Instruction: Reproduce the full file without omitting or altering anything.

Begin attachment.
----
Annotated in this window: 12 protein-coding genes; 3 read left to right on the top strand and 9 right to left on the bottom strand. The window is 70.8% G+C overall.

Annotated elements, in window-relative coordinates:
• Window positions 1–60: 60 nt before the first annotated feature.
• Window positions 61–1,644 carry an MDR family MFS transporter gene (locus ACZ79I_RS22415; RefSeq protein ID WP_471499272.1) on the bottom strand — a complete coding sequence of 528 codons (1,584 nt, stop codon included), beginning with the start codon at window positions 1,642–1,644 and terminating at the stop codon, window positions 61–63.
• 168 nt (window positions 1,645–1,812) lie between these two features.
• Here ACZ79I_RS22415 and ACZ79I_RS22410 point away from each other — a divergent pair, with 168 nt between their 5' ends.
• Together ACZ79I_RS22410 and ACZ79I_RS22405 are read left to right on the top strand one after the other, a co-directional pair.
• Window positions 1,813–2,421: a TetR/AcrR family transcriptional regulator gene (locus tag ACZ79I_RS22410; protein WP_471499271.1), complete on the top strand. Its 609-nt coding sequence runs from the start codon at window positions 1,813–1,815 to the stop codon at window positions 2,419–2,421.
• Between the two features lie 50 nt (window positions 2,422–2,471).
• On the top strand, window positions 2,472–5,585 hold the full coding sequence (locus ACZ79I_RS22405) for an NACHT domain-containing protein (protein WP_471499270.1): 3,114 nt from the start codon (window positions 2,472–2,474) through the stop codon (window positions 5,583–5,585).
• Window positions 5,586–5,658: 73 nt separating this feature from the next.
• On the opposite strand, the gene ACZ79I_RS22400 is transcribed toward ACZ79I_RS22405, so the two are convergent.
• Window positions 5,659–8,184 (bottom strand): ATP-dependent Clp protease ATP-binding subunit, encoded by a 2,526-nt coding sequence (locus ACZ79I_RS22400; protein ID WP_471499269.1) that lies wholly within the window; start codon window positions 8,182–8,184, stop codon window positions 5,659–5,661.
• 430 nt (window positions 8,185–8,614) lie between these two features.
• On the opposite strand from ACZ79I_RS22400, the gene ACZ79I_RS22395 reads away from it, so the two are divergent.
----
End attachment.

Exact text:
Annotated in this window: 12 protein-coding genes; 3 read left to right on the top strand and 9 right to left on the bottom strand. The window is 70.8% G+C overall.

Annotated elements, in window-relative coordinates:
• Window positions 1–60: 60 nt before the first annotated feature.
• Window positions 61–1,644 carry an MDR family MFS transporter gene (locus ACZ79I_RS22415; RefSeq protein ID WP_471499272.1) on the bottom strand — a complete coding sequence of 528 codons (1,584 nt, stop codon included), beginning with the start codon at window positions 1,642–1,644 and terminating at the stop codon, window positions 61–63.
• 168 nt (window positions 1,645–1,812) lie between these two features.
• Here ACZ79I_RS22415 and ACZ79I_RS22410 point away from each other — a divergent pair, with 168 nt between their 5' ends.
• Together ACZ79I_RS22410 and ACZ79I_RS22405 are read left to right on the top strand one after the other, a co-directional pair.
• Window positions 1,813–2,421: a TetR/AcrR family transcriptional regulator gene (locus tag ACZ79I_RS22410; protein WP_471499271.1), complete on the top strand. Its 609-nt coding sequence runs from the start codon at window positions 1,813–1,815 to the stop codon at window positions 2,419–2,421.
• Between the two features lie 50 nt (window positions 2,422–2,471).
• On the top strand, window positions 2,472–5,585 hold the full coding sequence (locus ACZ79I_RS22405) for an NACHT domain-containing protein (protein WP_471499270.1): 3,114 nt from the start codon (window positions 2,472–2,474) through the stop codon (window positions 5,583–5,585).
• Window positions 5,586–5,658: 73 nt separating this feature from the next.
• On the opposite strand, the gene ACZ79I_RS22400 is transcribed toward ACZ79I_RS22405, so the two are convergent.
• Window positions 5,659–8,184 (bottom strand): ATP-dependent Clp protease ATP-binding subunit, encoded by a 2,526-nt coding sequence (locus ACZ79I_RS22400; protein ID WP_471499269.1) that lies wholly within the window; start codon window positions 8,182–8,184, stop codon window positions 5,659–5,661.
• 430 nt (window positions 8,185–8,614) lie between these two features.
• On the opposite strand from ACZ79I_RS22400, the gene ACZ79I_RS22395 reads away from it, so the two are divergent.